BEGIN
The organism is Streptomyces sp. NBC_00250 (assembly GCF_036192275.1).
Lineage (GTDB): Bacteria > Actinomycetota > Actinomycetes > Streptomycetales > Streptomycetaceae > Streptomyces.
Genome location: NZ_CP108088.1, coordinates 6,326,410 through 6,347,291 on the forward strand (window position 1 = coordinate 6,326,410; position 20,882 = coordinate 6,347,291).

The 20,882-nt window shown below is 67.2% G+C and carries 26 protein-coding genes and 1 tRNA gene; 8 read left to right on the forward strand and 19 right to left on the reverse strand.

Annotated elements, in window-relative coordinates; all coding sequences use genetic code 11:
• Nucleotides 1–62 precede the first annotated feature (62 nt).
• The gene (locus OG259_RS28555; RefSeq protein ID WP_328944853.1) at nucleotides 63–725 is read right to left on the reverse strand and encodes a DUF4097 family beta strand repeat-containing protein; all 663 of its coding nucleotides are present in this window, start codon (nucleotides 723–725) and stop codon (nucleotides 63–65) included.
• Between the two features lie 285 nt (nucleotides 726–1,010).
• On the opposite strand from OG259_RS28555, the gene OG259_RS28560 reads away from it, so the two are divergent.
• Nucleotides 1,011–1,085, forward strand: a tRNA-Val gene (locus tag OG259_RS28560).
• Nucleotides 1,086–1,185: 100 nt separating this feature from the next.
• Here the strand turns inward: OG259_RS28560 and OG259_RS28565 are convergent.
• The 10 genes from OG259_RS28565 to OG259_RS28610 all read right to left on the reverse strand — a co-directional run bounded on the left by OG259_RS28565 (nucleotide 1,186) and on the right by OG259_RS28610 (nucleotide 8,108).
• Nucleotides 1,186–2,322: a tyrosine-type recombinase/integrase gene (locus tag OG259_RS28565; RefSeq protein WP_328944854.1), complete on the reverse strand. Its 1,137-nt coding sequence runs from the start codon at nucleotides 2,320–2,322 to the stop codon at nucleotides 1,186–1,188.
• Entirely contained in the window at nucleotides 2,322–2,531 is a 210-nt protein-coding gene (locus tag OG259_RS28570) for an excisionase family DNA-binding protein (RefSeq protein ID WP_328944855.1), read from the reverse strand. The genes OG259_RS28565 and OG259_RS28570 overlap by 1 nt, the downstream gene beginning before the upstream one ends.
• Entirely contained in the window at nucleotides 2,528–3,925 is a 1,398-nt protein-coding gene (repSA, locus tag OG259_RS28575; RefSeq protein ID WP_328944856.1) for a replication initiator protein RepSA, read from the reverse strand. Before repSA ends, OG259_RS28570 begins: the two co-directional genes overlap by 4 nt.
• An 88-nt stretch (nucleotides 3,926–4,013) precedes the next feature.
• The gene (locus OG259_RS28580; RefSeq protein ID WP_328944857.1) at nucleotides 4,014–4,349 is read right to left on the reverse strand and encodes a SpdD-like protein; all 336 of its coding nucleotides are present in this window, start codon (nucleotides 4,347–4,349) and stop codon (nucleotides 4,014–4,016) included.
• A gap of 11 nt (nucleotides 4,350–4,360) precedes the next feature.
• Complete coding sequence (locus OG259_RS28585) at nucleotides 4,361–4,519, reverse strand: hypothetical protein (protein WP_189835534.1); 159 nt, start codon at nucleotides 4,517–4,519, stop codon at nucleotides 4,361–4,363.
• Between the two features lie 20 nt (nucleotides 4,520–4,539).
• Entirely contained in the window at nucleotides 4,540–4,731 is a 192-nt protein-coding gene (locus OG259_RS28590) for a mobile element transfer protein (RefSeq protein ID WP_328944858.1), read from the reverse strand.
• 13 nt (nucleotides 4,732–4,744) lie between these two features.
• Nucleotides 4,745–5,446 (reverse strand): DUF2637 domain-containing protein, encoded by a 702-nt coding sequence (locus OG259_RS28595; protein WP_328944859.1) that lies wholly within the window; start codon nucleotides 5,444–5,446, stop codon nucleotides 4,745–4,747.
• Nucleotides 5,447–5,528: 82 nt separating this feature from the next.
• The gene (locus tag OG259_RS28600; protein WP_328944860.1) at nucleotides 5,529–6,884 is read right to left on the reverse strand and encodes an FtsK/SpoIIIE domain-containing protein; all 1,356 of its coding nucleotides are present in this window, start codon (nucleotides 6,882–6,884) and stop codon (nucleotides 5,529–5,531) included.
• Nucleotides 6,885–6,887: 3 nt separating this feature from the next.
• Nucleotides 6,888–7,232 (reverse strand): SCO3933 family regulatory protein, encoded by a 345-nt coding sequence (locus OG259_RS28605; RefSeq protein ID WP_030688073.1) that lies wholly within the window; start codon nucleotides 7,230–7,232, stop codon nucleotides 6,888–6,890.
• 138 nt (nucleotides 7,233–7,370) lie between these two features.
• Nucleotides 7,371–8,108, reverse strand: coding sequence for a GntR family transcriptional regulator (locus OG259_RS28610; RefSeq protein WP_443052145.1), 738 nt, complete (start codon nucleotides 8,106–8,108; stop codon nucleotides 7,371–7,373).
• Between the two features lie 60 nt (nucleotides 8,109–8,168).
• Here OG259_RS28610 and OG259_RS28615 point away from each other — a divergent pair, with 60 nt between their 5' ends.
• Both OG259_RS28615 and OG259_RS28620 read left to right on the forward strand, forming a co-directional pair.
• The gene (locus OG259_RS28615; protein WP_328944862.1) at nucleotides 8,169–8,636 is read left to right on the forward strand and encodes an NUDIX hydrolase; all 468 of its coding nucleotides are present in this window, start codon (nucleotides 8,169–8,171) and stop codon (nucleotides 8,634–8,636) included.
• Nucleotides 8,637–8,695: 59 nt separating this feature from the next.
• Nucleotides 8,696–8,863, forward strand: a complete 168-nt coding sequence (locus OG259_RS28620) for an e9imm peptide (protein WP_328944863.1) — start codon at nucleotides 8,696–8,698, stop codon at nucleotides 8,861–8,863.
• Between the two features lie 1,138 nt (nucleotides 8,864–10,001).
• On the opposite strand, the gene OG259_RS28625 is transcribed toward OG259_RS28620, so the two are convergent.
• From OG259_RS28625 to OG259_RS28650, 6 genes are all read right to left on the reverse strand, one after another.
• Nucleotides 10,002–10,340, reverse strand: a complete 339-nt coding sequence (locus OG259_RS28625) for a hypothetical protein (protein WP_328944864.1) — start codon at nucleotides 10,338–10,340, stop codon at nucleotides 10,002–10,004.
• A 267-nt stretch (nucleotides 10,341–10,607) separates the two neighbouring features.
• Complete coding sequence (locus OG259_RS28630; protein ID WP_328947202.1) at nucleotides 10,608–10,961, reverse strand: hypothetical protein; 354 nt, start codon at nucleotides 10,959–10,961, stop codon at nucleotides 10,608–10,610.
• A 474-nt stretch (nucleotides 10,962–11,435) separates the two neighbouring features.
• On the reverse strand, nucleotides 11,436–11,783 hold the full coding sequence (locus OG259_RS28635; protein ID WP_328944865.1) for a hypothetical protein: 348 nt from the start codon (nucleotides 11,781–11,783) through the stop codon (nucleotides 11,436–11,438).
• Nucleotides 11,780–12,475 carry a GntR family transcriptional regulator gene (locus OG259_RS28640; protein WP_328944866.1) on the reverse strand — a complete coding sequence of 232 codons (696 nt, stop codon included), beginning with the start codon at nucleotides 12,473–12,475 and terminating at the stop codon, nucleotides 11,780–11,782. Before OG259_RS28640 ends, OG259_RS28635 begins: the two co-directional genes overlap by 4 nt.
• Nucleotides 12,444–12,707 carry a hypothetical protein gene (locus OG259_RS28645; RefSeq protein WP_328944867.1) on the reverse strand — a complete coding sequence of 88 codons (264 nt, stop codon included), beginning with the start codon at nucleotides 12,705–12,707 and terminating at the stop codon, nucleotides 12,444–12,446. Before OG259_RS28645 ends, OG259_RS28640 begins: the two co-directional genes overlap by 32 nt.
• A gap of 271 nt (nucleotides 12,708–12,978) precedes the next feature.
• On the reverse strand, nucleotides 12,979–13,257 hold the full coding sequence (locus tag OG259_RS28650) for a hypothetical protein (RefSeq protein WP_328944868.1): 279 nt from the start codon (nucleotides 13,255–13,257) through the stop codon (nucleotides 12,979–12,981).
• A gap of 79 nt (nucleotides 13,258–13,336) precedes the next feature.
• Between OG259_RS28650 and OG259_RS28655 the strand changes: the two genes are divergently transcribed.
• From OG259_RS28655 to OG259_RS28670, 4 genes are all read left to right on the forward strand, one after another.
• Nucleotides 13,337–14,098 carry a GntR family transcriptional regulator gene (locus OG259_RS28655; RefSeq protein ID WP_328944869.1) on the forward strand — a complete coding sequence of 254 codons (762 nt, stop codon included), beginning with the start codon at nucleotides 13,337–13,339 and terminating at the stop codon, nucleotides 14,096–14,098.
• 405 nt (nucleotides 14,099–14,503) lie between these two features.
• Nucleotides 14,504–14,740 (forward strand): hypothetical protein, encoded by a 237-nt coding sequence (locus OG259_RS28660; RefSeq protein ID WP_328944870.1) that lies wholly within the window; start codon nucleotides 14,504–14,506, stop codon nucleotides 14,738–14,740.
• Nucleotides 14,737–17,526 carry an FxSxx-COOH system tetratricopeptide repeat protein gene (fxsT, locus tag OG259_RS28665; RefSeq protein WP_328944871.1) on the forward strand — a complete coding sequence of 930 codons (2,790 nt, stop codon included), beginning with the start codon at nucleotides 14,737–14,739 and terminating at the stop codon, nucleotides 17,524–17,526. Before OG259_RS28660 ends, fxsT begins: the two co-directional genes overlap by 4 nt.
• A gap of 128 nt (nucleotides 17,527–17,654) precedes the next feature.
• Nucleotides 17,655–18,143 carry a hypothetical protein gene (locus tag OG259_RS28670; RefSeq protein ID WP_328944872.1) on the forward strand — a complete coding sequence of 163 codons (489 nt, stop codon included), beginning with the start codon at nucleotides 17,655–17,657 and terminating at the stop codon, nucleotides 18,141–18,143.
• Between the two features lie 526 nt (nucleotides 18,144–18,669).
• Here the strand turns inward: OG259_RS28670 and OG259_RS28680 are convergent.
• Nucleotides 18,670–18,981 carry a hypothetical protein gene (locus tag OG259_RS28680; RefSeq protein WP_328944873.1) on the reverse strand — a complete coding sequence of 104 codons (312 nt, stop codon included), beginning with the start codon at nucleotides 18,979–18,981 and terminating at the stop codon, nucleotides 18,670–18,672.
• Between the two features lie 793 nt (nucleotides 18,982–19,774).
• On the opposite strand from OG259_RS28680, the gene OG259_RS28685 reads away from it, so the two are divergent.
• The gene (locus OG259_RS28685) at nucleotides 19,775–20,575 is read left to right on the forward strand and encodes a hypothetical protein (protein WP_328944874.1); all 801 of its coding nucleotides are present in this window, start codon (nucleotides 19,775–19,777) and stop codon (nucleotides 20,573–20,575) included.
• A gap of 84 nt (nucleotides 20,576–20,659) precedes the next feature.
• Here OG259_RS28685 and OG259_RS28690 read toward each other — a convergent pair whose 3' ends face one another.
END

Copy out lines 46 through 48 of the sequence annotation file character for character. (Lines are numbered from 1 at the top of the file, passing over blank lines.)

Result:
• Nucleotides 12,444–12,707 carry a hypothetical protein gene (locus OG259_RS28645; RefSeq protein WP_328944867.1) on the reverse strand — a complete coding sequence of 88 codons (264 nt, stop codon included), beginning with the start codon at nucleotides 12,705–12,707 and terminating at the stop codon, nucleotides 12,444–12,446. Before OG259_RS28645 ends, OG259_RS28640 begins: the two co-directional genes overlap by 32 nt.
• A gap of 271 nt (nucleotides 12,708–12,978) precedes the next feature.
• On the reverse strand, nucleotides 12,979–13,257 hold the full coding sequence (locus tag OG259_RS28650) for a hypothetical protein (RefSeq protein WP_328944868.1): 279 nt from the start codon (nucleotides 13,255–13,257) through the stop codon (nucleotides 12,979–12,981).